Down the Rabbit Hole by Juan Pablo Villalobos

I picked this up because it was around the house and I was looking for something to read, but it turns out the author is from Mexico, so I guess it’s my book from Mexico for the Read The World challenge.

Pórtico_Hacienda_Nápoles copy

This is a very short novel — 67 pages — narrated by Tochtli*, the young son of a drug dealer. He lives entirely surrounded by adults — a maid, a cook, two armed guards and a tutor — all of whom indulge his eccentricities out of fear of his terrifying violent father. He has a collection of hats and a desire to own a pygmy hippopotamus to go with his father’s various exotic animals, including two tigers.† The story really is of a child’s mind being warped by his surroundings; by his father’s lessons about how to be macho, and above all to avoid being ‘a faggot’, by his conversations with his father about how many shots it would take a to kill a man in different parts of the body, and by the evidence of corruption and sex and violence around him.

So at the start, although it’s disturbing the way he parrots his father, he still seems rather innocent; by the end you are wondering if it’s already too late for him, if he’s damaged beyond repair.

Having this horrible situation told in a child’s voice is an effective and creepy device. It’s also genuinely funny in a dark grotesque way. I enjoyed it.

*‘Tochtli’ is the word for rabbit in Nahuatl, and all the Mexican characters have Nahuatl animal names; so the father is called Yolcaut, ‘rattlesnake’, and so on.

† Hippopotamus is, somewhat famously, now an invasive species in Colombia after some escaped from the ranch of the drug baron Pablo Escobar.

» The photo is of the original entrance to Pablo Escobar’s hacienda. The plane is a replica of the one Escobar used to carry his first shipment of cocaine to the US. The hacienda is now a theme park; you can see the entrance in the background. “Pórtico Hacienda Nápoles” by XalD – Own work. Licensed under CC BY 3.0 via Wikimedia Commons.

‘Moctezuma — Aztec Ruler’ at the British Museum

So, I went to see Moctezuma at the BM this week. And yes, if you’re wondering, Moctezuma II (or even more correctly, according to Wikipedia, Motecuhzoma Xocoyotzin) is the man I always thought was called Montezuma: the ruler of the Aztec empire when Hernán Cortés and his conquistadors conquered Mexico. Except that apparently they weren’t ‘Aztec’ either; they referred to themselves as ‘Mexica’.

knife_xray

It’s hard to believe it has been seven years since the Royal Academy’s mega-exhibition about the Aztecs; this show is nowhere near as large or spectacular as that one. And it’s more narrowly focussed on a particular geographical and historical moment; the city of Tenochtitlan and the fall of the Aztec empire. Which does at least mean that it’s easier to take in the information, even if most of the exhibits are a bit less jaw-dropping. And it means that they can supplement the Aztec material with stuff from the Spanish perspective: colonial paintings and so on.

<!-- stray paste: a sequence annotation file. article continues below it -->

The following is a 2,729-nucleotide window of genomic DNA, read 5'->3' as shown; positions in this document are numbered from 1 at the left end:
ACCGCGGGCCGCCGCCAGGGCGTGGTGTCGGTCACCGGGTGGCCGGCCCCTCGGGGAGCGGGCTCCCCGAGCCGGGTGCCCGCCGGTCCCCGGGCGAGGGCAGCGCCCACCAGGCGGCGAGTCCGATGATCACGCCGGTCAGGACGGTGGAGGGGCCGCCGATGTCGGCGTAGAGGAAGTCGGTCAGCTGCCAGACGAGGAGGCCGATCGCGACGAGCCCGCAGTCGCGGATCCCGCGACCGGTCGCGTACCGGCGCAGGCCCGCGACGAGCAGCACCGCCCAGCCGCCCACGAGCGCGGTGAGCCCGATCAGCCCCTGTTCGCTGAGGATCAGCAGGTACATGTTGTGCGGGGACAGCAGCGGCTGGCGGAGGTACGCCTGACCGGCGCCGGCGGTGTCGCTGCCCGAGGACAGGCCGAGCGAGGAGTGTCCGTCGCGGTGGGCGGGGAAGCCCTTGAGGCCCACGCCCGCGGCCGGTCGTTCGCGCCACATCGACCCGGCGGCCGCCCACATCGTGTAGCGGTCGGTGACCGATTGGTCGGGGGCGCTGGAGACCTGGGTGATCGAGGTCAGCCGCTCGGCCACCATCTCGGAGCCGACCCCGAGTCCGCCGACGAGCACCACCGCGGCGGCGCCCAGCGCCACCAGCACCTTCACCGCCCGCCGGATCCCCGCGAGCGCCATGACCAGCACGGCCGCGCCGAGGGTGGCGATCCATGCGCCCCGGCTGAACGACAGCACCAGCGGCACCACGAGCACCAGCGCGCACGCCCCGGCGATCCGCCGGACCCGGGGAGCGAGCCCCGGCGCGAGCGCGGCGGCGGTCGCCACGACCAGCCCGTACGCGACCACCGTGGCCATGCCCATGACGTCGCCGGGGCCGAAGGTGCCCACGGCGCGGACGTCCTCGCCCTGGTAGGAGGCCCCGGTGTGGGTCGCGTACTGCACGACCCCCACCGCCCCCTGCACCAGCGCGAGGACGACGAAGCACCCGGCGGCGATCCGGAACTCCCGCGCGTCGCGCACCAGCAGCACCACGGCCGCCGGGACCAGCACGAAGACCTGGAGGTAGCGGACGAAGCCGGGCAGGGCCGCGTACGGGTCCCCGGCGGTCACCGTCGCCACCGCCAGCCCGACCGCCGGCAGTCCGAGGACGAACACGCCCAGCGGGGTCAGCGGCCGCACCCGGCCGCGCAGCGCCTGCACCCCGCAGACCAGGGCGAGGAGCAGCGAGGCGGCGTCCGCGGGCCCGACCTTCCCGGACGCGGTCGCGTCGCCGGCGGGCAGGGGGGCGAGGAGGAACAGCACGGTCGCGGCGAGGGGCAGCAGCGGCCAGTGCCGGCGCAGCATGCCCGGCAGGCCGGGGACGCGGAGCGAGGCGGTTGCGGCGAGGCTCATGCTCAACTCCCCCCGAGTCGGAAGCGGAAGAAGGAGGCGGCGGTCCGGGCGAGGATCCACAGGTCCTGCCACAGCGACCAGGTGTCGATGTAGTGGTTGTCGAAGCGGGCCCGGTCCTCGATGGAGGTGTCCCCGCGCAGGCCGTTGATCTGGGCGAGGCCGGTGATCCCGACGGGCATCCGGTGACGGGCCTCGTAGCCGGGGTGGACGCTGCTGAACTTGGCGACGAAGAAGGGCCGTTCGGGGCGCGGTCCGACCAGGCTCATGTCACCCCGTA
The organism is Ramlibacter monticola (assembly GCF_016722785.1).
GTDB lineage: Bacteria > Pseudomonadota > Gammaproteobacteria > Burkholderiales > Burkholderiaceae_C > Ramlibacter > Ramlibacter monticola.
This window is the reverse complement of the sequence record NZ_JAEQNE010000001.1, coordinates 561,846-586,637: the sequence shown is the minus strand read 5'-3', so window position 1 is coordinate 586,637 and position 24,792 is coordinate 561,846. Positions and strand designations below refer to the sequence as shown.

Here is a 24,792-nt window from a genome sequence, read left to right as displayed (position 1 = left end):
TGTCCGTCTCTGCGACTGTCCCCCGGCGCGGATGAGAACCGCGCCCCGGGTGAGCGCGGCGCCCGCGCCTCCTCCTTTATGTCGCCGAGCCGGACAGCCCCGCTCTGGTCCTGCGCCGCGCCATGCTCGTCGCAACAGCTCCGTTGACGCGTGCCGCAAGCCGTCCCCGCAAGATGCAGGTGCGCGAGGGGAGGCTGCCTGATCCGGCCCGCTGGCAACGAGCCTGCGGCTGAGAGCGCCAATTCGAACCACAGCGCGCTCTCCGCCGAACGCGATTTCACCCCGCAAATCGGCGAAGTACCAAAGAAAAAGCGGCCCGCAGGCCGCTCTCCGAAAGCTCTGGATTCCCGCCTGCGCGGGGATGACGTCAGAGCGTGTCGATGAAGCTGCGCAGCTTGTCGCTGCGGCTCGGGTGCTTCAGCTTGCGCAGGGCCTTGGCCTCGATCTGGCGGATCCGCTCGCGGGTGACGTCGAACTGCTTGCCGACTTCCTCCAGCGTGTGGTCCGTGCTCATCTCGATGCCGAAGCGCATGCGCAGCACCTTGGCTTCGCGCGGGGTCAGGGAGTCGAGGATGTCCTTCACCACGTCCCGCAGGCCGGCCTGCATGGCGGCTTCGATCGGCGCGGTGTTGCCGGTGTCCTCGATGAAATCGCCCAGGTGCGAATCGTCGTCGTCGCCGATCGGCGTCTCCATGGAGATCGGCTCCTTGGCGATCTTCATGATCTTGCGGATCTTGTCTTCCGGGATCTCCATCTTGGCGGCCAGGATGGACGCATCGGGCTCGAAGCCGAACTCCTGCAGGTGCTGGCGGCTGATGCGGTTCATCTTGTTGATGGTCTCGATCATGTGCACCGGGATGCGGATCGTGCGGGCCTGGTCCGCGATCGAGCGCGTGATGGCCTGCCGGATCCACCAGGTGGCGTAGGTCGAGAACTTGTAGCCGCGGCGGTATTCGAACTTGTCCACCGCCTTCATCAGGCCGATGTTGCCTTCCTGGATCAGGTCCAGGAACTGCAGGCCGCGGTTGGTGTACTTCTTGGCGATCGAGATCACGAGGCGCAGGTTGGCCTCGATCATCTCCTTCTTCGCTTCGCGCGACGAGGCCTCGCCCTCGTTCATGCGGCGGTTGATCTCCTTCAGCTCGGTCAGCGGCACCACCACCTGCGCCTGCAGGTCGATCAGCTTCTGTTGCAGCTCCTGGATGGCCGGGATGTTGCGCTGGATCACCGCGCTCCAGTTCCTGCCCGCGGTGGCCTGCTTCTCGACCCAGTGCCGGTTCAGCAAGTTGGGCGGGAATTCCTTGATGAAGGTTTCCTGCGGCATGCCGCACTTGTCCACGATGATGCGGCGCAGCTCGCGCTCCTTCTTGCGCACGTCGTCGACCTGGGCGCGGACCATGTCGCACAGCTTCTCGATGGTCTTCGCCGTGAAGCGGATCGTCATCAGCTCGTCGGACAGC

It’s certainly worth going to, although I wouldn’t say it was the most exciting exhibition I’ve been to recently. One thing I found interesting was what you might call the ‘deathcult problem’. The Mexica civilisation was kind of revolting. The sacred courtyard at the centre of Tenochtitlan was built around a temple where they ritually sacrificed their captured enemies. It also featured a skull rack where they could display the skulls afterwards. That’s the kind of design feature that would seem a bit OTT in a Hollywood representation of Mordor. And so it’s a curatorial problem: do you emphasise the gore? downplay it? make any kind of ethical comment?

Generally this exhibition chose to downplay it — not to disguise it, but not to place too much specific emphasis on it either. I guess I think that’s fair enough; better that than salaciously revelling in it, or stigmatising a whole civilisation as somehow subhuman. And presumably they can rely on their visitors to realise for themselves that ripping the hearts out of the living chests of their enemies is a Bad Thing. And yet somehow the studiedly non-judgmental tone of the blurbs and the audioguide, which seemed to treat ritual human sacrifice as just another intriguing cultural quirk like using thorny oyster shell for decoration, left me a little queasy.

Not that the Spanish were exactly saintly themselves; they killed a large chunk of the population of Tenochtitlan in a moment of panic, just for starters. But at least the killing was a by-product of a ruthless lust for gold and power, rather than the central organising principle of their society. Going round all the skull-covered Aztec stuff feels a bit like being at an exhibition of Nazi regalia. Though having said that, an exhibition of religious art from C16th Spain would probably have a bit of a death cult quality to it, with all that graphic martyrdom all over the place. So to sum up: people are a bit creepy.

Also on at the BM at the moment is a very nice little free exhibition of dogū — that is, prehistoric clay figurines from Japan. I didn’t know anything about dogū, so I found it interesting. And they are striking objects.

» The image is an x-ray of a knife with a mosaic handle and a chalcedony blade. They reckon it’s a sacrificial knife but that it isn’t robust enough to have actually been used, so it’s probably ceremonial.

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